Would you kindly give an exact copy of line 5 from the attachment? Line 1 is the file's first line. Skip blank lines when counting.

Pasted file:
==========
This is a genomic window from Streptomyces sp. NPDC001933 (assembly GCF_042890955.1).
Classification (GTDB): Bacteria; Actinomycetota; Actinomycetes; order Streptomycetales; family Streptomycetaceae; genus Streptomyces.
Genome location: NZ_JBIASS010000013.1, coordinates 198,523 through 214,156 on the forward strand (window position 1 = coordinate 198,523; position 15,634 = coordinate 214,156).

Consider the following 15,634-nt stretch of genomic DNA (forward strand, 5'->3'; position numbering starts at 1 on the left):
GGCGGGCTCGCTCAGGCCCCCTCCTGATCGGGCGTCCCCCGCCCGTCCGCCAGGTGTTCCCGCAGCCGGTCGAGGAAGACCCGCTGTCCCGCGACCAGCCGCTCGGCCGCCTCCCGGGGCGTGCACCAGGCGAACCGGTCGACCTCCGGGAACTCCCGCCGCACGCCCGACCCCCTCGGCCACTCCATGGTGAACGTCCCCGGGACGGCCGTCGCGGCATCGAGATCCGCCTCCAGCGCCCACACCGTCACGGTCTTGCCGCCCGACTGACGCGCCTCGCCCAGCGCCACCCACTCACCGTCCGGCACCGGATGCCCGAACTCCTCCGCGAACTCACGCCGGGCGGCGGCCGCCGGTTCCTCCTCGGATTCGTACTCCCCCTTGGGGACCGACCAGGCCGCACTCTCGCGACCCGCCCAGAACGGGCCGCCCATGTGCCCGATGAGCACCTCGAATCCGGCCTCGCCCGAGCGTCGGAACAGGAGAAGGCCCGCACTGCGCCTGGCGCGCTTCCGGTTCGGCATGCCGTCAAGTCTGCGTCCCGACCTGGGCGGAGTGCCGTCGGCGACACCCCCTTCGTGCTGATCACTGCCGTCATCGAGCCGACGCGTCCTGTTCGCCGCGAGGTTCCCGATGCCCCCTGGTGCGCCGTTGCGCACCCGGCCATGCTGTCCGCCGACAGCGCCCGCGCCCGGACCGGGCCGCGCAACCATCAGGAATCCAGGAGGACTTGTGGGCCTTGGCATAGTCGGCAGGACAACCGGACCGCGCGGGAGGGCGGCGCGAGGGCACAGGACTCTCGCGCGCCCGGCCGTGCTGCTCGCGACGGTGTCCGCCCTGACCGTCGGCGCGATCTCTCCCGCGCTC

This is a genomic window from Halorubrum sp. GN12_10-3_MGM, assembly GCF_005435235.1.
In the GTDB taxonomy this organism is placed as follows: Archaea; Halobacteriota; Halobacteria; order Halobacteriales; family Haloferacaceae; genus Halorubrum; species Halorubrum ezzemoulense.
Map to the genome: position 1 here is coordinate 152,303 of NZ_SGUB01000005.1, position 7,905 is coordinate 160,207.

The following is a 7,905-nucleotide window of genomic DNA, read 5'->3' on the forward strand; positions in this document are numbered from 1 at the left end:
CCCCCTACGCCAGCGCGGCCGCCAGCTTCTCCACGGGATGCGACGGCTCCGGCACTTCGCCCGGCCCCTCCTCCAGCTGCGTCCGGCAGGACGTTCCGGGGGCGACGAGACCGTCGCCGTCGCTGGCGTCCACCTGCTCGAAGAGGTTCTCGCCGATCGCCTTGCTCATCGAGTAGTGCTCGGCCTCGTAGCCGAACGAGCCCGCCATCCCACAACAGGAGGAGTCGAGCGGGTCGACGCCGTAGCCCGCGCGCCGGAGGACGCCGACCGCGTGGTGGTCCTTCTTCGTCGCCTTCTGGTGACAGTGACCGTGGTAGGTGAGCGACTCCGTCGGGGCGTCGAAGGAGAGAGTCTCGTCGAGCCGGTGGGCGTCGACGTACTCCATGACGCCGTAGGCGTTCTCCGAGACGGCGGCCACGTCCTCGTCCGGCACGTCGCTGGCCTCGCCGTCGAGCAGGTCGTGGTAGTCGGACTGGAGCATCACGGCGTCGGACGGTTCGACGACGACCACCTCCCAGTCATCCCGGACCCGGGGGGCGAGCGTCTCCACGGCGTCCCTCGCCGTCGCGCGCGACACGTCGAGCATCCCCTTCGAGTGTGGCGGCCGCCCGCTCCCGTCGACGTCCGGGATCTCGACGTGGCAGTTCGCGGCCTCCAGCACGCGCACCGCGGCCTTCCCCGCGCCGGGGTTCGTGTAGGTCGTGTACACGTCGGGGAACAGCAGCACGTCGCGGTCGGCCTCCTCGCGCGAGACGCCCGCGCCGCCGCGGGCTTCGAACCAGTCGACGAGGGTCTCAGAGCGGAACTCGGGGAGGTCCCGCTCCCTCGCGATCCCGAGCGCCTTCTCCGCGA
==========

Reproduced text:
GGCGGGCTCGCTCAGGCCCCCTCCTGATCGGGCGTCCCCCGCCCGTCCGCCAGGTGTTCCCGCAGCCGGTCGAGGAAGACCCGCTGTCCCGCGACCAGCCGCTCGGCCGCCTCCCGGGGCGTGCACCAGGCGAACCGGTCGACCTCCGGGAACTCCCGCCGCACGCCCGACCCCCTCGGCCACTCCATGGTGAACGTCCCCGGGACGGCCGTCGCGGCATCGAGATCCGCCTCCAGCGCCCACACCGTCACGGTCTTGCCGCCCGACTGACGCGCCTCGCCCAGCGCCACCCACTCACCGTCCGGCACCGGATGCCCGAACTCCTCCGCGAACTCACGCCGGGCGGCGGCCGCCGGTTCCTCCTCGGATTCGTACTCCCCCTTGGGGACCGACCAGGCCGCACTCTCGCGACCCGCCCAGAACGGGCCGCCCATGTGCCCGATGAGCACCTCGAATCCGGCCTCGCCCGAGCGTCGGAACAGGAGAAGGCCCGCACTGCGCCTGGCGCGCTTCCGGTTCGGCATGCCGTCAAGTCTGCGTCCCGACCTGGGCGGAGTGCCGTCGGCGACACCCCCTTCGTGCTGATCACTGCCGTCATCGAGCCGACGCGTCCTGTTCGCCGCGAGGTTCCCGATGCCCCCTGGTGCGCCGTTGCGCACCCGGCCATGCTGTCCGCCGACAGCGCCCGCGCCCGGACCGGGCCGCGCAACCATCAGGAATCCAGGAGGACTTGTGGGCCTTGGCATAGTCGGCAGGACAACCGGACCGCGCGGGAGGGCGGCGCGAGGGCACAGGACTCTCGCGCGCCCGGCCGTGCTGCTCGCGACGGTGTCCGCCCTGACCGTCGGCGCGATCTCTCCCGCGCTC